Today, women of many socioeconomic levels are either single wage earners supporting their children alone or members of couples that need two incomes. Working as a hobby is a privilege of very few. For those women who need to work (i.e. most of us), their work isn’t any less valuable than their male co-workers and neither are their economic needs.

In an attempt to rectify the problem of unequal pay, the Paycheck Fairness Act was proposed in Congress. Tuesday, June 5th, it failed to get enough votes in the Senate to open debate. A majority of 52 to 43 voted yes to begin debate on the bill, but that is the subject of a whole other discussion. The bill would have protected workers from getting fired for sharing information about their rates of pay with their co-workers and enabled them to sue for some infringements of the Fair Pay Law. Unfortunately, all the Republicans voted against this bill preventing women from getting a tool sometimes needed to gain equal wages. Lilly Ledbetter sent an e-mail to me and millions of other women asking us to co-sign a letter to Mitt Romney asking him to take a stand on this issue. We need to send the letter to our Senators, also. If you don’t know how to contact your Senators, you can go to Equal pay for equal work still needs our advocacy.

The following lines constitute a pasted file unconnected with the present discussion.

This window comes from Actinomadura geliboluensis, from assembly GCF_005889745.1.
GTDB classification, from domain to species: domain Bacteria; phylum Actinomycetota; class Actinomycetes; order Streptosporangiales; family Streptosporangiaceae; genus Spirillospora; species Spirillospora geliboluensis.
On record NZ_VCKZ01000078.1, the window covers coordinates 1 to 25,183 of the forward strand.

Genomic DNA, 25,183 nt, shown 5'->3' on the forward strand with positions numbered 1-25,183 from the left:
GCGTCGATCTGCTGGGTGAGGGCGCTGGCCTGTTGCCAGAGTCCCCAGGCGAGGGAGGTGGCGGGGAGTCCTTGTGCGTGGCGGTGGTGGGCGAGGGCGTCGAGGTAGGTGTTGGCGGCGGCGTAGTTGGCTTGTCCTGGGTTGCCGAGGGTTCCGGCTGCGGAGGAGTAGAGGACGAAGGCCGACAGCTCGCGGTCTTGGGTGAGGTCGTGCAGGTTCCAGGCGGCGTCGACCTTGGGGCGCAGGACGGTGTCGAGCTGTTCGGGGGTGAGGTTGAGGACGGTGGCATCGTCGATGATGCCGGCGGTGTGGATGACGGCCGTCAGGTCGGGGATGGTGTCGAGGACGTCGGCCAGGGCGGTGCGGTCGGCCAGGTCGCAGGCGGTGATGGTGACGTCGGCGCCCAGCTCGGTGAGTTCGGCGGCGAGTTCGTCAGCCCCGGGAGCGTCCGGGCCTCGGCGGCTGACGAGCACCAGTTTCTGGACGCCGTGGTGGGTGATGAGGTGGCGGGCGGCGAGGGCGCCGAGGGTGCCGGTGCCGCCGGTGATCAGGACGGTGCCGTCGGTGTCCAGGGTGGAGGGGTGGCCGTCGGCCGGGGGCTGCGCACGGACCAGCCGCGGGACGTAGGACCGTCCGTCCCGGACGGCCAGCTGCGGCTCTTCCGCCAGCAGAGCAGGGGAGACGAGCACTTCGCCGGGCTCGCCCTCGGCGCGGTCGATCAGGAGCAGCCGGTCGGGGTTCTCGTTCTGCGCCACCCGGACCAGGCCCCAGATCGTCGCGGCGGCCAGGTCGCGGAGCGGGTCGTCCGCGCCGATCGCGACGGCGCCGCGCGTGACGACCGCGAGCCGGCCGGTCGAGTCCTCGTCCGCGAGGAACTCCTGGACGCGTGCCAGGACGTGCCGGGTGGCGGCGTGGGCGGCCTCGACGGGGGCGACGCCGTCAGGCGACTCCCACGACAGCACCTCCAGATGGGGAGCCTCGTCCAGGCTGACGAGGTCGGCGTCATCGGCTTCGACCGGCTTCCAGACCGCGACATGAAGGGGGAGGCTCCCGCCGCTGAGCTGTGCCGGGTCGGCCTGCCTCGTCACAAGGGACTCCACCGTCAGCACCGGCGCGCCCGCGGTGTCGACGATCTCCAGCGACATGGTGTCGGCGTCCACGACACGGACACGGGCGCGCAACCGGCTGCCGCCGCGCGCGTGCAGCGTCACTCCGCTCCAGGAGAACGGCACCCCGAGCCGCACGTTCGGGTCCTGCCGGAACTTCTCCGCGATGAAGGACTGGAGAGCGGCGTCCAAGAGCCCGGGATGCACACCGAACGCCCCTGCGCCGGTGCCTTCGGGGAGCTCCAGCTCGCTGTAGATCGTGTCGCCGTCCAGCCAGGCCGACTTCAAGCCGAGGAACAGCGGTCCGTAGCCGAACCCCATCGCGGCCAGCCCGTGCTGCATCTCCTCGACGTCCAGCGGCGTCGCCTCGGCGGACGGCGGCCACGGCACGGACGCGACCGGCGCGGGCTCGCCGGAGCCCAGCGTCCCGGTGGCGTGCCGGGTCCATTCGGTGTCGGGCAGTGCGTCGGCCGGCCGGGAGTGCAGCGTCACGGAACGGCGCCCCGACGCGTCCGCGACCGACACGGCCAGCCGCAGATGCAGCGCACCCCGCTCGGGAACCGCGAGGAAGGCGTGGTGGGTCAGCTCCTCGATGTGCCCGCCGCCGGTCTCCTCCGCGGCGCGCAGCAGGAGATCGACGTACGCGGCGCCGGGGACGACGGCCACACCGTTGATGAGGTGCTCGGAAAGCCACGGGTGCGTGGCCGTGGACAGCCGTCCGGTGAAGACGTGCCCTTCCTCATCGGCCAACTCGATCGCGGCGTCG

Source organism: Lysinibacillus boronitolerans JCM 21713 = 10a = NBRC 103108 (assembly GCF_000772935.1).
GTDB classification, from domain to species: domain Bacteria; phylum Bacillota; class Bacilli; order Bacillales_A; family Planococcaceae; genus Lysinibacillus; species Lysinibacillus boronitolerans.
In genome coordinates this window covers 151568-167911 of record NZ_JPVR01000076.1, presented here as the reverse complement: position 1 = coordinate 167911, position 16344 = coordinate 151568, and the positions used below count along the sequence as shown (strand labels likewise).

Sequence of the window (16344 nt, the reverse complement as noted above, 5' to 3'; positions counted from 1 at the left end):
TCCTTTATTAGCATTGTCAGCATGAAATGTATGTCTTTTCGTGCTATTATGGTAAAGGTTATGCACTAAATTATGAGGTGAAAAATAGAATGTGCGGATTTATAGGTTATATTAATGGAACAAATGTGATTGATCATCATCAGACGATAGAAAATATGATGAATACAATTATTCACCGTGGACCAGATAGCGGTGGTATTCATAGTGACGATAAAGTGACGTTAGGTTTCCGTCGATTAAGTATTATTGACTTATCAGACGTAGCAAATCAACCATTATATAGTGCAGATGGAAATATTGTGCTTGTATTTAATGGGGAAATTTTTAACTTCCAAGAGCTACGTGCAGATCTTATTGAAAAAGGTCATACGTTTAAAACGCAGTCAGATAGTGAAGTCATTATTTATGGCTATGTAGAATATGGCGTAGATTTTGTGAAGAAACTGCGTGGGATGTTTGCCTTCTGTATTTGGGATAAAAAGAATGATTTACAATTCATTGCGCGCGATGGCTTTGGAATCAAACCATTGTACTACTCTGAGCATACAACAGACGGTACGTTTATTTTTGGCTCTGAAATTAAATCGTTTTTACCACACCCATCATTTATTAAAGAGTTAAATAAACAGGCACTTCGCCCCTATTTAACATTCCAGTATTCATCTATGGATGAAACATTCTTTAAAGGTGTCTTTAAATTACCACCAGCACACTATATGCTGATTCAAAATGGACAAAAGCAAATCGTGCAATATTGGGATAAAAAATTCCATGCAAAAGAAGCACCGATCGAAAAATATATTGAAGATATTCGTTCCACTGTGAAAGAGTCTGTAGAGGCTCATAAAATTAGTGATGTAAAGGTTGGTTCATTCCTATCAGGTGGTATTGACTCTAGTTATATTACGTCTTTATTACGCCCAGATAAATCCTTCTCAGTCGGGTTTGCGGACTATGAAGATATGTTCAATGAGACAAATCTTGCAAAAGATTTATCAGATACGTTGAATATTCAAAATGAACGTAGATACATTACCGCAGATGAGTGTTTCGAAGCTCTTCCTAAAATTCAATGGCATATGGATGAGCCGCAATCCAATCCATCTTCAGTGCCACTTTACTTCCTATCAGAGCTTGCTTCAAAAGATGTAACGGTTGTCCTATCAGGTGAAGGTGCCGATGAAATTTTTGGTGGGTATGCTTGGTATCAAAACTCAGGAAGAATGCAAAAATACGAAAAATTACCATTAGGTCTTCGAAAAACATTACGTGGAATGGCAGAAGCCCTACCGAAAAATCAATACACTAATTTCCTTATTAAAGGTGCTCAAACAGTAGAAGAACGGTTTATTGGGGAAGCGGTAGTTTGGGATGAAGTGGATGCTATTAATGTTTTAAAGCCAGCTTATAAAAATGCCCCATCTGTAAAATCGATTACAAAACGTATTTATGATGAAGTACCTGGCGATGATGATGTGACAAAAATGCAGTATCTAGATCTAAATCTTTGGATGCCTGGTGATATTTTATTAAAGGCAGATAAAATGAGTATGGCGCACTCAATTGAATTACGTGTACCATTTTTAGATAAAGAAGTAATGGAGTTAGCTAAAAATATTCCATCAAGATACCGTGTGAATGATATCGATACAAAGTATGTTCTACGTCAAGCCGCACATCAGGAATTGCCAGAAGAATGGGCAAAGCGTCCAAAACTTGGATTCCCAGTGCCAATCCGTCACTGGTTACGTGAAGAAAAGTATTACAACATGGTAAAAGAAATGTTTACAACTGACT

Another thing that hasn’t changed through the decades is the need to cook a meal when we get home from work. This recipe for an eggplant and chickpea stew has a prep time of 20 minutes and feeds four. That leaves plenty of time to contact your Senators while it’s cooking.

                                                   Chick-­ Pea and Eggplant Stew

2 large eggplants cut in small pieces
1 14 oz can of chick peas
3 tbsp of olive oil
l large onion chopped
1 tbsp of minced garlic
1 14 oz can of stewed tomatoes
cumin, cinamon, coriander, salt, and pepper to taste
a dash of curry powder

Place the eggplant in a colander and sprinkle with salt. Let sit for about 30 minutes.
Heat the oil in a large frying pan. Add the onion and garlic until they soften. Add the spices and cook for a few seconds. Add the eggplant and stir to coat with the other ingredients. Add the tomatoes and chick-peas. Cover and simmer for 20 minutes.

It’s good served with rice. Bon appetit!